It's back to the drawing board for Lansdowne High School renovation plans.
The Baltimore County school board voted last week to reject a proposal to renovate the building and revise the project to make more extensive changes.
The board also voted March 7 to approve renovation contracts for Patapsco and Woodlawn high schools and reject a similar contract at Dulaney High School. The total cost of the four renovations would have been about $100 million, or about $30 million to $40 million each.
The proposed renovations are part of a 10-year, $1.3 billion county project to build or refurbish buildings.
At Lansdowne, the proposal, which cost about $30 million, would have included a new roof and the addition of air conditioning to the 54-year-old building. Enrollment at the school is 1,338 students, which is below the school's capacity of 1,420.
In a survey of school buildings done several years ago, Lansdowne High was considered one of the most deteriorated in the county.
School board member Nick Stewart, who lives in Arbutus, proposed the school board look into adding more funding to a Lansdowne renovation and said a more "fulsome" project would bring it more in line with the one at Pikesville High School which opened last year. That renovation cost more than $50 million.
Having additional funds — which would come from unallocated money in the county's Schools for the Future program budget — could result in additional classroom and exterior work, he said, adding some classrooms are smaller than the recommended size.
Stewart said a process to redesign and re-bid the project should take place over the summer, which could delay the project's completion by a year.
A cost estimate would be calculated once the new scope of renovations was decided, he said.
Ultimately, while the school board can recommend where funding in the school system goes, it's up to the county executive to make the final decision.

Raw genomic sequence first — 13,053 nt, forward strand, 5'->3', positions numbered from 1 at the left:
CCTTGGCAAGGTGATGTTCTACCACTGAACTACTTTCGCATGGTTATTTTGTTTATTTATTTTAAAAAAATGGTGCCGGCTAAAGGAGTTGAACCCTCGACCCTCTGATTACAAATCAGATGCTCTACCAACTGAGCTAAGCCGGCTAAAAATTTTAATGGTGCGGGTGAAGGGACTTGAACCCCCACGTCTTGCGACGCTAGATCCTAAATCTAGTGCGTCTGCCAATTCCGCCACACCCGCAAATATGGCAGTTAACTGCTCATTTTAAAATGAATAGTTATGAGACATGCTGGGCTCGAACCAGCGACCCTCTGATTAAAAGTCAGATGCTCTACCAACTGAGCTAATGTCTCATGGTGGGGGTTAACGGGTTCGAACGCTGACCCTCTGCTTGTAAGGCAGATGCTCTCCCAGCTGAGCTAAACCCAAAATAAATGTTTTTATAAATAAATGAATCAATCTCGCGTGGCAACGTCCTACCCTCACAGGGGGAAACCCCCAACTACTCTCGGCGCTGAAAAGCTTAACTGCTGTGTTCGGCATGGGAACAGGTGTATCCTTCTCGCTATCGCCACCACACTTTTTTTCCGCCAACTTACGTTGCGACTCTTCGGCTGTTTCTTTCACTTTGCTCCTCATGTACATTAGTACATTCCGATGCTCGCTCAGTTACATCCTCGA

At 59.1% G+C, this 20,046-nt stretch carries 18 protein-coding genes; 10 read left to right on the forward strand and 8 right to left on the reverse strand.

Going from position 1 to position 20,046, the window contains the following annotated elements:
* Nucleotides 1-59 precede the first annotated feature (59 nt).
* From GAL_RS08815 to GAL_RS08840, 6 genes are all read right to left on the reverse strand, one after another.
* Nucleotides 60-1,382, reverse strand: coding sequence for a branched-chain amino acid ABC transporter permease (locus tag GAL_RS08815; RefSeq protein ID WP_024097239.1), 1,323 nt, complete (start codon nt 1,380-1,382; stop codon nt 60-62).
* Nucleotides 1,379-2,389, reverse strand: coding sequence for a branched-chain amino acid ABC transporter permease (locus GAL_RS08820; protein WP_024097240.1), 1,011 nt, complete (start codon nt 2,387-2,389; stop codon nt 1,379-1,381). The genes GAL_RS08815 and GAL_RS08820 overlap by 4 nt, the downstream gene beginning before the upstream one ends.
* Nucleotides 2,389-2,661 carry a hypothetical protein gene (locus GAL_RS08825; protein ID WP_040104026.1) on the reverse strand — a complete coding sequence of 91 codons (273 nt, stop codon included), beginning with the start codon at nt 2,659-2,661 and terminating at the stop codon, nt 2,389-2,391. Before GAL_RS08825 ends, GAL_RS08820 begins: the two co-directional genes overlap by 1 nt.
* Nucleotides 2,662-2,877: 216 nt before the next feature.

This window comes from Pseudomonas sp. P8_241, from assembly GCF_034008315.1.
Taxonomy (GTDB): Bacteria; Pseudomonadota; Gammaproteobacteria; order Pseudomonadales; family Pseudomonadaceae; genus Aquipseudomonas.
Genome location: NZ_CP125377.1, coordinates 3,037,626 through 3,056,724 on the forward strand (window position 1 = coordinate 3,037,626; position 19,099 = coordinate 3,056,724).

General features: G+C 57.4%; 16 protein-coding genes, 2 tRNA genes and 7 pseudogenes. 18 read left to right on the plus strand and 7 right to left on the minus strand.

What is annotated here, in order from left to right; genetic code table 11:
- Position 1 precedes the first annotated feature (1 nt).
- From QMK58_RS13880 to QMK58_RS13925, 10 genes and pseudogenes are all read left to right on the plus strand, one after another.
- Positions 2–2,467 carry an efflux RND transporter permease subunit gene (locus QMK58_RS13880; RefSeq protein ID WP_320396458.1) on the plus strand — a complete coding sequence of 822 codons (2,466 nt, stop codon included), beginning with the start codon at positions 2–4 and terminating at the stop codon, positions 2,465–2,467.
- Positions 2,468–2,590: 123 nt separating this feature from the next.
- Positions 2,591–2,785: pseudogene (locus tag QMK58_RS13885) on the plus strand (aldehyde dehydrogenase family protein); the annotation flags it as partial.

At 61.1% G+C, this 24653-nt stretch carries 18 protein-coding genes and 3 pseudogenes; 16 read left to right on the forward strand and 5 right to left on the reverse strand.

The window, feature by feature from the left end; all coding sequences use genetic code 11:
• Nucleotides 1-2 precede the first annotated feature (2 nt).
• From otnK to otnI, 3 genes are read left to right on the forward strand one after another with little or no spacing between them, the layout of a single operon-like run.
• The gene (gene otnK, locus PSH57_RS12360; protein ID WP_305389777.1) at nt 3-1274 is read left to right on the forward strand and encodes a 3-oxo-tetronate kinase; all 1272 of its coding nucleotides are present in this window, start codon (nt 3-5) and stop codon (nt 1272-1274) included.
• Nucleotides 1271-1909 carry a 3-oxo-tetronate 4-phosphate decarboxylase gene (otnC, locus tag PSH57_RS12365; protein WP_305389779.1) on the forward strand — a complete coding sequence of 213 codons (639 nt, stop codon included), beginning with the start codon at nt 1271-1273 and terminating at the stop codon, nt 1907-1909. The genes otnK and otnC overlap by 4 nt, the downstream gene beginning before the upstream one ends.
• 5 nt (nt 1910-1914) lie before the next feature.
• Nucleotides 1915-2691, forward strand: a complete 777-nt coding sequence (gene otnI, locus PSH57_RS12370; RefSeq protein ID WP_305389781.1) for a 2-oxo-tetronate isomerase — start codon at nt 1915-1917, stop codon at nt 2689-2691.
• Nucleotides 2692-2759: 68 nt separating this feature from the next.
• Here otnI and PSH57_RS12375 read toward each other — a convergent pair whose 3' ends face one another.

Ellen Kobler, a spokeswoman for County Executive Kevin Kamenetz said he is willing to take a look at a new bid but will not have a position on a proposal with a larger scope until he sees one.
Kobler said Kamenetz won't consider a new building. She did not know what the cost estimate for a new Lansdowne building would be, but the $135 estimate for a new Dulaney building was out of the question.
"At this point, we're looking at renovations," she said. "Just like Dulaney, it's not affordable to consider a new high school."
Baltimore County Council chairman Tom Quirk, who represents Lansdowne and is also the chairman of the council's spending authority committee, said it would be difficult to build four new high schools unless property taxes or income taxes were raised, which is something he does not anticipate in the next several years.
"I think communities waiting for brand new schools might be waiting a very long time," he said. "I think the more realistic possibility is getting a much more substantial renovation."
He said he was appreciative of the school board's efforts to enhance a renovation.
"I want as much of a new school as we can," he said. "An additional $20 to 30 million will go a long way toward accomplishing that."
Staff writer Rachael Pacella and Baltimore Sun reporter Liz Bowie contributed to this report.